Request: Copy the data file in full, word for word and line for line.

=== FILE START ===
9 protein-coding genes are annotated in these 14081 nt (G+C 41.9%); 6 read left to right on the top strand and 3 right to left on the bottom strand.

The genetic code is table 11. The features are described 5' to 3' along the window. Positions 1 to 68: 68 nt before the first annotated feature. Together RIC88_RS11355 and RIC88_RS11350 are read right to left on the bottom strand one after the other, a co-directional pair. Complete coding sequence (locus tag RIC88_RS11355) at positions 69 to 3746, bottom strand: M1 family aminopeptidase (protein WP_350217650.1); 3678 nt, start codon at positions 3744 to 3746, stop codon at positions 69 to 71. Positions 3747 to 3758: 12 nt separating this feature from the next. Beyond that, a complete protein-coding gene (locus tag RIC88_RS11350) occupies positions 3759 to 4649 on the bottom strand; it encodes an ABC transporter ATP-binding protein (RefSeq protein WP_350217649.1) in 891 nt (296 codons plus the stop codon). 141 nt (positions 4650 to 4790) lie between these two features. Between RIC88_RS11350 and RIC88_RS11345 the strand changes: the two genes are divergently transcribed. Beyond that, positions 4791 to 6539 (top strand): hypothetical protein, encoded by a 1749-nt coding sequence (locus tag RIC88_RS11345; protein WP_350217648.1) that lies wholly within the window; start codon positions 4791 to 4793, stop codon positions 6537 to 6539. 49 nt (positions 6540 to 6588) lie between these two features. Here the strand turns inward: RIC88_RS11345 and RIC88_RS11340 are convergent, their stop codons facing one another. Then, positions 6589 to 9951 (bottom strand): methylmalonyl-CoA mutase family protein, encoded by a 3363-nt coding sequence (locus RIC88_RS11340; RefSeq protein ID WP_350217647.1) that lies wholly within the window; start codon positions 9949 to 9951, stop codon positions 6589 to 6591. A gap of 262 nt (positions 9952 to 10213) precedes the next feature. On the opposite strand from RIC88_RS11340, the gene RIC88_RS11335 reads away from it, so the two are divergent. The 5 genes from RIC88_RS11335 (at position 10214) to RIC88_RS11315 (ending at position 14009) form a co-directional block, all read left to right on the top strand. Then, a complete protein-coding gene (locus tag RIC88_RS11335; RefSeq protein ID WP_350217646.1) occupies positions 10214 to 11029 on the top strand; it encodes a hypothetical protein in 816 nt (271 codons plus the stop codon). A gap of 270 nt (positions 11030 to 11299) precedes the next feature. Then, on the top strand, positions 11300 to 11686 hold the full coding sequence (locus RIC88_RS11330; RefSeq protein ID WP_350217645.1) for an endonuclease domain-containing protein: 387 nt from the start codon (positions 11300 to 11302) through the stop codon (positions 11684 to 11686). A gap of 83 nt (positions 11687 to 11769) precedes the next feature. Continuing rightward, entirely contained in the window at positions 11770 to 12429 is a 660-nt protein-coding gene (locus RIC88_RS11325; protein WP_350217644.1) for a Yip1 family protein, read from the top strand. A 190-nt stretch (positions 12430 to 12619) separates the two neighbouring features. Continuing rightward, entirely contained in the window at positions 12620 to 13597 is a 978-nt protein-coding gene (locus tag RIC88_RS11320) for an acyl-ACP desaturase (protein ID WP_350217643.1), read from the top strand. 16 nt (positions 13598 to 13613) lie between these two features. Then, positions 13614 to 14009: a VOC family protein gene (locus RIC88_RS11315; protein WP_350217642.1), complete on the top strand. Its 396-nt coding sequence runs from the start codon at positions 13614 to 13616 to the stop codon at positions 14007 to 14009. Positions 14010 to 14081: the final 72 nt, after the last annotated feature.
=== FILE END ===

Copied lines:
9 protein-coding genes are annotated in these 14081 nt (G+C 41.9%); 6 read left to right on the top strand and 3 right to left on the bottom strand.

The genetic code is table 11. The features are described 5' to 3' along the window. Positions 1 to 68: 68 nt before the first annotated feature. Together RIC88_RS11355 and RIC88_RS11350 are read right to left on the bottom strand one after the other, a co-directional pair. Complete coding sequence (locus tag RIC88_RS11355) at positions 69 to 3746, bottom strand: M1 family aminopeptidase (protein WP_350217650.1); 3678 nt, start codon at positions 3744 to 3746, stop codon at positions 69 to 71. Positions 3747 to 3758: 12 nt separating this feature from the next. Beyond that, a complete protein-coding gene (locus tag RIC88_RS11350) occupies positions 3759 to 4649 on the bottom strand; it encodes an ABC transporter ATP-binding protein (RefSeq protein WP_350217649.1) in 891 nt (296 codons plus the stop codon). 141 nt (positions 4650 to 4790) lie between these two features. Between RIC88_RS11350 and RIC88_RS11345 the strand changes: the two genes are divergently transcribed. Beyond that, positions 4791 to 6539 (top strand): hypothetical protein, encoded by a 1749-nt coding sequence (locus tag RIC88_RS11345; protein WP_350217648.1) that lies wholly within the window; start codon positions 4791 to 4793, stop codon positions 6537 to 6539. 49 nt (positions 6540 to 6588) lie between these two features. Here the strand turns inward: RIC88_RS11345 and RIC88_RS11340 are convergent, their stop codons facing one another. Then, positions 6589 to 9951 (bottom strand): methylmalonyl-CoA mutase family protein, encoded by a 3363-nt coding sequence (locus RIC88_RS11340; RefSeq protein ID WP_350217647.1) that lies wholly within the window; start codon positions 9949 to 9951, stop codon positions 6589 to 6591. A gap of 262 nt (positions 9952 to 10213) precedes the next feature. On the opposite strand from RIC88_RS11340, the gene RIC88_RS11335 reads away from it, so the two are divergent. The 5 genes from RIC88_RS11335 (at position 10214) to RIC88_RS11315 (ending at position 14009) form a co-directional block, all read left to right on the top strand. Then, a complete protein-coding gene (locus tag RIC88_RS11335; RefSeq protein ID WP_350217646.1) occupies positions 10214 to 11029 on the top strand; it encodes a hypothetical protein in 816 nt (271 codons plus the stop codon). A gap of 270 nt (positions 11030 to 11299) precedes the next feature. Then, on the top strand, positions 11300 to 11686 hold the full coding sequence (locus RIC88_RS11330; RefSeq protein ID WP_350217645.1) for an endonuclease domain-containing protein: 387 nt from the start codon (positions 11300 to 11302) through the stop codon (positions 11684 to 11686). A gap of 83 nt (positions 11687 to 11769) precedes the next feature. Continuing rightward, entirely contained in the window at positions 11770 to 12429 is a 660-nt protein-coding gene (locus RIC88_RS11325; protein WP_350217644.1) for a Yip1 family protein, read from the top strand. A 190-nt stretch (positions 12430 to 12619) separates the two neighbouring features. Continuing rightward, entirely contained in the window at positions 12620 to 13597 is a 978-nt protein-coding gene (locus tag RIC88_RS11320) for an acyl-ACP desaturase (protein ID WP_350217643.1), read from the top strand. 16 nt (positions 13598 to 13613) lie between these two features. Then, positions 13614 to 14009: a VOC family protein gene (locus RIC88_RS11315; protein WP_350217642.1), complete on the top strand. Its 396-nt coding sequence runs from the start codon at positions 13614 to 13616 to the stop codon at positions 14007 to 14009. Positions 14010 to 14081: the final 72 nt, after the last annotated feature.